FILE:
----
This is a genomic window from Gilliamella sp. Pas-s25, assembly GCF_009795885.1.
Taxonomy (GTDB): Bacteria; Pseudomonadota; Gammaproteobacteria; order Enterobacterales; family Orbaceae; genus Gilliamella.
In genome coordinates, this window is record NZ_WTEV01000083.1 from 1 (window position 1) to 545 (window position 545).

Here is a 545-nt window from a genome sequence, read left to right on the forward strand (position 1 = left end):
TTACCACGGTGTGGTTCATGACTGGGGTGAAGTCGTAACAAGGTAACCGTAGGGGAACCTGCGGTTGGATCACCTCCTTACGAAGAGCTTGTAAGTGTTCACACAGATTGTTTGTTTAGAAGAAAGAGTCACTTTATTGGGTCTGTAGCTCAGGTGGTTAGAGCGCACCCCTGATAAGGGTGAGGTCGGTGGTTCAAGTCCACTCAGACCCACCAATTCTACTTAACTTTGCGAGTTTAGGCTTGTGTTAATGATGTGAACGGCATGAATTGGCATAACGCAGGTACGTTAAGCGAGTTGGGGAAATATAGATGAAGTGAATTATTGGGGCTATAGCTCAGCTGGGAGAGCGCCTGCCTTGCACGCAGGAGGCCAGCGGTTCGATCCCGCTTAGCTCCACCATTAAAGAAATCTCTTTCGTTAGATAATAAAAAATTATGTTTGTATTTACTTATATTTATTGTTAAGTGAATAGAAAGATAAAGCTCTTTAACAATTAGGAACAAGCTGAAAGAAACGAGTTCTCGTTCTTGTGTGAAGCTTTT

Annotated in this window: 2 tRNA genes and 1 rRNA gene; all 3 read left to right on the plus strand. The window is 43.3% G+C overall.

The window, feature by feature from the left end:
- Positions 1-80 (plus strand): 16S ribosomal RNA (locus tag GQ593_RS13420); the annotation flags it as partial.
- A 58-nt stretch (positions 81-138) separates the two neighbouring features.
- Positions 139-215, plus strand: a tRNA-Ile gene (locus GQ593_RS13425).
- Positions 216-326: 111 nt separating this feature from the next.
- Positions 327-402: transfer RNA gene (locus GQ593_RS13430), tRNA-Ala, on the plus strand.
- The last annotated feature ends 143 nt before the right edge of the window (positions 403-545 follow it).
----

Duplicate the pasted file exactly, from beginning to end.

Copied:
This is a genomic window from Gilliamella sp. Pas-s25, assembly GCF_009795885.1.
Taxonomy (GTDB): Bacteria; Pseudomonadota; Gammaproteobacteria; order Enterobacterales; family Orbaceae; genus Gilliamella.
In genome coordinates, this window is record NZ_WTEV01000083.1 from 1 (window position 1) to 545 (window position 545).

Here is a 545-nt window from a genome sequence, read left to right on the forward strand (position 1 = left end):
TTACCACGGTGTGGTTCATGACTGGGGTGAAGTCGTAACAAGGTAACCGTAGGGGAACCTGCGGTTGGATCACCTCCTTACGAAGAGCTTGTAAGTGTTCACACAGATTGTTTGTTTAGAAGAAAGAGTCACTTTATTGGGTCTGTAGCTCAGGTGGTTAGAGCGCACCCCTGATAAGGGTGAGGTCGGTGGTTCAAGTCCACTCAGACCCACCAATTCTACTTAACTTTGCGAGTTTAGGCTTGTGTTAATGATGTGAACGGCATGAATTGGCATAACGCAGGTACGTTAAGCGAGTTGGGGAAATATAGATGAAGTGAATTATTGGGGCTATAGCTCAGCTGGGAGAGCGCCTGCCTTGCACGCAGGAGGCCAGCGGTTCGATCCCGCTTAGCTCCACCATTAAAGAAATCTCTTTCGTTAGATAATAAAAAATTATGTTTGTATTTACTTATATTTATTGTTAAGTGAATAGAAAGATAAAGCTCTTTAACAATTAGGAACAAGCTGAAAGAAACGAGTTCTCGTTCTTGTGTGAAGCTTTT

Annotated in this window: 2 tRNA genes and 1 rRNA gene; all 3 read left to right on the plus strand. The window is 43.3% G+C overall.

The window, feature by feature from the left end:
- Positions 1-80 (plus strand): 16S ribosomal RNA (locus tag GQ593_RS13420); the annotation flags it as partial.
- A 58-nt stretch (positions 81-138) separates the two neighbouring features.
- Positions 139-215, plus strand: a tRNA-Ile gene (locus GQ593_RS13425).
- Positions 216-326: 111 nt separating this feature from the next.
- Positions 327-402: transfer RNA gene (locus GQ593_RS13430), tRNA-Ala, on the plus strand.
- The last annotated feature ends 143 nt before the right edge of the window (positions 403-545 follow it).